Set in the highly racist and prejudiced 1975th Atlanta, Georgia, Cop Town is an amazing time machine.
Atlanta PD is out for blood after yet another officer has been gunned down while on the job. Kate Murphy just entered their ranks and is learning rapidly what being a rookie is, and how much harder it is to be a female rookie. Maggie Lawson, with a few years on the force under her belt, followed her uncle and brother into the ranks to prove herself. Kate and Maggie are partnered up and start chasing the killer in spite of the directive to stay out of the hunt. They venture into the hostile environment of Atlanta in search for the identity of a killer that’s hungry for more cop blood.
Ms. Slaughter writes an amazing prose that’s intriguing and straight up chilling, and depicts Atlanta’s despise of minorities to a fault; there’s racism, violence, hate, abuse and homophobia scattered and dominating everyone’s thoughts in a way that transports us into another era. I found myself closing my eyes and shaking my head slowly, trying to dissuade the nauseating state that we are still working so hard to shake. She writes with so much talent, that we can clearly picture these people running around Atlanta hating each other, and is nothing short of amazing.
The characters are so perfectly delivered that we hate them; but the context is so expertly explained that we even understand where they come from, even if agreeing with most of them would be disgustingly impossible. They are so real and so well placed in the space and time that the physical violence becomes second place to the derogatory and disgusting way they treat each other; I say each other, because there’s derogatory for everyone: males to females, white to black, black to white, women to women, women to men, straight to gay, and many more combos.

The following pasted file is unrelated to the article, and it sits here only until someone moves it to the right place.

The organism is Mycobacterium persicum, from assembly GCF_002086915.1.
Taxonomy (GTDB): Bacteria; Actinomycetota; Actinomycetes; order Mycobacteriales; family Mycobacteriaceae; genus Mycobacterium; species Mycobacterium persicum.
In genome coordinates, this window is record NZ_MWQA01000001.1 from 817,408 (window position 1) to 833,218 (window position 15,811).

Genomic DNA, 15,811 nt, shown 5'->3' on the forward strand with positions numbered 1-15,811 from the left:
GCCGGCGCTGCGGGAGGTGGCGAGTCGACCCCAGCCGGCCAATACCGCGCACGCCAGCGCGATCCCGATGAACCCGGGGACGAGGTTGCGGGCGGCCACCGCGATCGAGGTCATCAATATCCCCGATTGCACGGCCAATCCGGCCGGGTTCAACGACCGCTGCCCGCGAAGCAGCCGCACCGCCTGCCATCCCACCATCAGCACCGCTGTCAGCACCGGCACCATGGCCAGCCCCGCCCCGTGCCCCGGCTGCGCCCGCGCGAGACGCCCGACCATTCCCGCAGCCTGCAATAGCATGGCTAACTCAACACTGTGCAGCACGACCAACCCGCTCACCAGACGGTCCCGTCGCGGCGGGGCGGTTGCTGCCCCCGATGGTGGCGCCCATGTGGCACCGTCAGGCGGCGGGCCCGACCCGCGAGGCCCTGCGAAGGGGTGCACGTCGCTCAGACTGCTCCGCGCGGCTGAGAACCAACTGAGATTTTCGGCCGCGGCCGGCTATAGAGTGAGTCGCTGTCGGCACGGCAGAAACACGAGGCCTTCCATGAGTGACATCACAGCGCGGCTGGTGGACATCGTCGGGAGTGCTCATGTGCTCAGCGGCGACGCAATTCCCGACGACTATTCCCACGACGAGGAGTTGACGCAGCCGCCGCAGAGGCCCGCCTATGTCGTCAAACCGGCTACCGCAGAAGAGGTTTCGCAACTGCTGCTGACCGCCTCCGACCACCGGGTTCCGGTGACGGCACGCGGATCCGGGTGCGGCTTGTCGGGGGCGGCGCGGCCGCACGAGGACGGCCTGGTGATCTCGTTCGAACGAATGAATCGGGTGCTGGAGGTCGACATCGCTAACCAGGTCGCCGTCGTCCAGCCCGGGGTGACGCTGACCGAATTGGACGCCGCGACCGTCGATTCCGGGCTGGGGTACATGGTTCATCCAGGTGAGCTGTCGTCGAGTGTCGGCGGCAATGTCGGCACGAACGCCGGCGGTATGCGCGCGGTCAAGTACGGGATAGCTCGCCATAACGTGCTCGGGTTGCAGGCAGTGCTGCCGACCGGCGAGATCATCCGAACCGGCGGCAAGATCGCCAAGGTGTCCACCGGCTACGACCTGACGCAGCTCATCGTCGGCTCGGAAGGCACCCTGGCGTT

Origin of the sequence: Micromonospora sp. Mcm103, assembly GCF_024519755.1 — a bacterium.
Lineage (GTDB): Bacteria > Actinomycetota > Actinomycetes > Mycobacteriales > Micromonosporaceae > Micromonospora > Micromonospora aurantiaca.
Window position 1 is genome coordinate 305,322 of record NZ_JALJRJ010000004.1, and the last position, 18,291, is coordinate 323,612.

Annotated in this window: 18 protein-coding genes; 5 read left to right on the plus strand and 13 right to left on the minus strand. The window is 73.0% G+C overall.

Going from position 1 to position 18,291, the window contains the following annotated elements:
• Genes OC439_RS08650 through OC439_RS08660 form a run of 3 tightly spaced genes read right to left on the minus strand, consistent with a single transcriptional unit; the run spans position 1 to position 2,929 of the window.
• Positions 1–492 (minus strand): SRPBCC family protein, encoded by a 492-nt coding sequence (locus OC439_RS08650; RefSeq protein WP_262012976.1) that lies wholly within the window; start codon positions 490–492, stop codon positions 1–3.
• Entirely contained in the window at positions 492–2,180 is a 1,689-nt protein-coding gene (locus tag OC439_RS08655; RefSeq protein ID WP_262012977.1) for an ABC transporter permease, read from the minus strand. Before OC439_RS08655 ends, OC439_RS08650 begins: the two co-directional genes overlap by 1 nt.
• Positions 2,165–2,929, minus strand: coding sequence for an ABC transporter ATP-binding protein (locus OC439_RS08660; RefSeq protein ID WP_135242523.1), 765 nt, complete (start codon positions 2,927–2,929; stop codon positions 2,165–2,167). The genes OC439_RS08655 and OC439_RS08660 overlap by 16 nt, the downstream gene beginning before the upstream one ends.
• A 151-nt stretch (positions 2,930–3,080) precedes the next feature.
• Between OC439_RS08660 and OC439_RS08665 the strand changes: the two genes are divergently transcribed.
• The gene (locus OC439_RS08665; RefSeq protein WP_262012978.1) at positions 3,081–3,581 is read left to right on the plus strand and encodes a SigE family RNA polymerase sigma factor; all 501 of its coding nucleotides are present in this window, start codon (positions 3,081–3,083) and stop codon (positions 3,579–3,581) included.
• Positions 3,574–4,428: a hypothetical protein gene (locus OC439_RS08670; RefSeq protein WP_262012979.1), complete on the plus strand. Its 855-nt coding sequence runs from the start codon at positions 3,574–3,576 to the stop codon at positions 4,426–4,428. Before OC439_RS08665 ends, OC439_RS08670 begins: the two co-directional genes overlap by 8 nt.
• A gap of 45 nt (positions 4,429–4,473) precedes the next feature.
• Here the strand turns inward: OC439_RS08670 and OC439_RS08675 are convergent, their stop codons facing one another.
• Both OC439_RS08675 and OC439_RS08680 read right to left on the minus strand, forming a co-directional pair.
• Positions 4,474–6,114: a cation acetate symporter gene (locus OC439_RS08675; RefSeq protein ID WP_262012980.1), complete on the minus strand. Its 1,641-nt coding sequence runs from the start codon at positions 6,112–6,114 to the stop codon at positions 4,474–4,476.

In this context, the mystery is followed flawlessly and we are enthralled in the hunt and the possible identities of the killer. We wonder about each and every one, while we would probably want to hate them all.
It’s haunting and deeply engrossing but not for the faint of heart because of the very explicit violence that is there only when it adds to the plot, but nevertheless it is explicit and it is strong. So, if you can handle it, you will definitely not be disappointed.
Cop Town Published June 24th 2014 by Delacorte Press